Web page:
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New Food Allergy Guidelines Out

Comprehensive Guidelines Aim to Help Doctors Diagnose, Treat Food Allergies
WebMD Health News
Reviewed by Laura J. Martin, MD

Dec. 6, 2010 -- Comprehensive new guidelines on food allergies are out from the National Institute of Allergy and Infectious Diseases (NIAID).

The new guidelines are directed at doctors to help them diagnose and manage food allergies.

Experts say food allergies appear to be on the rise, affecting nearly 5% of children younger than 5 and about 4% of teens and adults.

''We hope the guidelines will help patients and family members work better with their physician'' to identify the causes of food allergies, said Matthew Fenton, PhD, chief of the asthma, allergy, and inflammation branch of the division of allergy, immunology and transplantation at NIAID. He spoke at a Friday news conference detailing the new guidelines and led the guidelines development project for NIAID.

The guidelines address diagnostic tests, treatment, and prevention, among other areas.

While the guidelines are aimed at doctors, it will help parents and those with food allergies to be aware of their existence, said Hugh Sampson, MD, professor of pediatrics at the Mount Sinai School of Medicine in New York, who serves on the guidelines coordinating committee and also spoke at the news conference. "When they see their physician or request a referral to an allergist, they should know what type of questions will be asked of them and have some idea of what kind of tests their physician will be doing."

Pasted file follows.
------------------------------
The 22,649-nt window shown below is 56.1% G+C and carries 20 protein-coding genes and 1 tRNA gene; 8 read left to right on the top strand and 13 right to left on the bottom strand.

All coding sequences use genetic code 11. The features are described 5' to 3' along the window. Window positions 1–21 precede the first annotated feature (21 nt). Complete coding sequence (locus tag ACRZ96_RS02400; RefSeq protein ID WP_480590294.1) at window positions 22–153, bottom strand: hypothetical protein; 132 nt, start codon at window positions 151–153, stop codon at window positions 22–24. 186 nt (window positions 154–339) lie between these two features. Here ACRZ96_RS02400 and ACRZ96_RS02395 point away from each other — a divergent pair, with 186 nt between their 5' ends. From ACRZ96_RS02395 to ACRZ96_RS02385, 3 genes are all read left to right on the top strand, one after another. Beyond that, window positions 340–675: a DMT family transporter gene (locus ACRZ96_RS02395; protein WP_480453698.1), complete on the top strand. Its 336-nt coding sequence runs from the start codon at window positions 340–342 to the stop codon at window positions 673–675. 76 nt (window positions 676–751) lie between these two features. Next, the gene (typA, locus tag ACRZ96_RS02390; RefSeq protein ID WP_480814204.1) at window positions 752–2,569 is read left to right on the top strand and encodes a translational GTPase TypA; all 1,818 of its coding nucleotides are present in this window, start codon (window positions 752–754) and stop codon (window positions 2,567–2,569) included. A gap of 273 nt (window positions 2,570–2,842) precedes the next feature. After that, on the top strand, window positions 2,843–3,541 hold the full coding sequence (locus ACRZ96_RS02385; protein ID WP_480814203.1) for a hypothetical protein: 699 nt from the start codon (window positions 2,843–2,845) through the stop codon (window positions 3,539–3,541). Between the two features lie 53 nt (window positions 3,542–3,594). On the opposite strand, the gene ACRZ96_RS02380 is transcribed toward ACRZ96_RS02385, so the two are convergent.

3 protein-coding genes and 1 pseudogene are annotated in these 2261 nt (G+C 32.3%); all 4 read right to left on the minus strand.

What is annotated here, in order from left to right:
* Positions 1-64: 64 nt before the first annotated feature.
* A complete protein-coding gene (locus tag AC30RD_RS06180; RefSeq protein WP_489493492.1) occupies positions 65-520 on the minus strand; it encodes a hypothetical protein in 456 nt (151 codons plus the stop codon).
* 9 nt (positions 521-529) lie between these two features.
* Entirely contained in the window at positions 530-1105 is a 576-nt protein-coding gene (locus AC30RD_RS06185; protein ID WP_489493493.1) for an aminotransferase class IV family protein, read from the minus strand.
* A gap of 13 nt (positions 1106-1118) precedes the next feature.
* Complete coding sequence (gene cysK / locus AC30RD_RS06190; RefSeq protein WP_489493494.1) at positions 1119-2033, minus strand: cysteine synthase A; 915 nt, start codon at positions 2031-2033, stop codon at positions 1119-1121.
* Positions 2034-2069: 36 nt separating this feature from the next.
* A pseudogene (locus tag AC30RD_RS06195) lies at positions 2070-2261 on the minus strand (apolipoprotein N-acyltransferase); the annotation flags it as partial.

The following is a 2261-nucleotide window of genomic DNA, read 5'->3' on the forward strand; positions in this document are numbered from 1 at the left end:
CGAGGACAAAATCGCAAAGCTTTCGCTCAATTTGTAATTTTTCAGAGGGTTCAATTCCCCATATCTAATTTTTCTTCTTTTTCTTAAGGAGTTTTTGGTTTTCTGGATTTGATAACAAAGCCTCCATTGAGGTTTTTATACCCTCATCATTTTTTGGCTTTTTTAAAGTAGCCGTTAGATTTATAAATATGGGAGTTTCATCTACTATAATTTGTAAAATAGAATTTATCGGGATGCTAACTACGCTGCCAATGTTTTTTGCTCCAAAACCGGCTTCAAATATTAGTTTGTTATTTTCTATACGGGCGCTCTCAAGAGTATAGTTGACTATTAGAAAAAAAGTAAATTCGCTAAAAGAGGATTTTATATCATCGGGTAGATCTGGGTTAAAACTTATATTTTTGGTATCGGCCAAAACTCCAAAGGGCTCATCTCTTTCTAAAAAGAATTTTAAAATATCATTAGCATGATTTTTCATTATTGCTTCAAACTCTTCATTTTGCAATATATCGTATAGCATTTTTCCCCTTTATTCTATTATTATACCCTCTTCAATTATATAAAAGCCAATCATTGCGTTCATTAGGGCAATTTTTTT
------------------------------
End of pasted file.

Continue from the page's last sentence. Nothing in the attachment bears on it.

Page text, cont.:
Food Allergy Guidelines: Back Story

A coordinating committee representing 34 professional medical organizations, advocacy groups, and federal agencies oversaw the guidelines development.

Then, a 25-member expert panel was selected; it pored over published literature and drew on clinical opinions to draft the guidelines.

Public comment was invited before the final guidelines were issued.

Food Allergy Guidelines: Definitions and More

The guidelines define food allergy as "an adverse health effect arising from a specific immune response that occurs reproducibly on exposure to a given food."

It distinguishes allergies from intolerances. Foods that cause the same reproducible adverse reaction but don't have a likely or established immune system response are not considered allergies, but rather intolerances.

For instance, someone allergic to cow's milk due to an immune system response to milk protein has a food allergy. But someone who has a difficult time drinking milk due to an inability to digest the lactose in milk has a food intolerance.

Among the most common food allergies are reactions to:

  • Peanuts
  • Tree nuts
  • Seafood
  • Milk
  • Eggs

Anaphylaxis, a serious allergic reaction that comes on rapidly and may cause death, can occur in response to food. Up to 65% of anaphylaxis cases are thought to be due to food.

Food Allergy Guidelines: Diagnosis

Under the new guidelines, the panel of experts recommends that intradermal or skin testing should not be used to make a diagnosis of food allergy.

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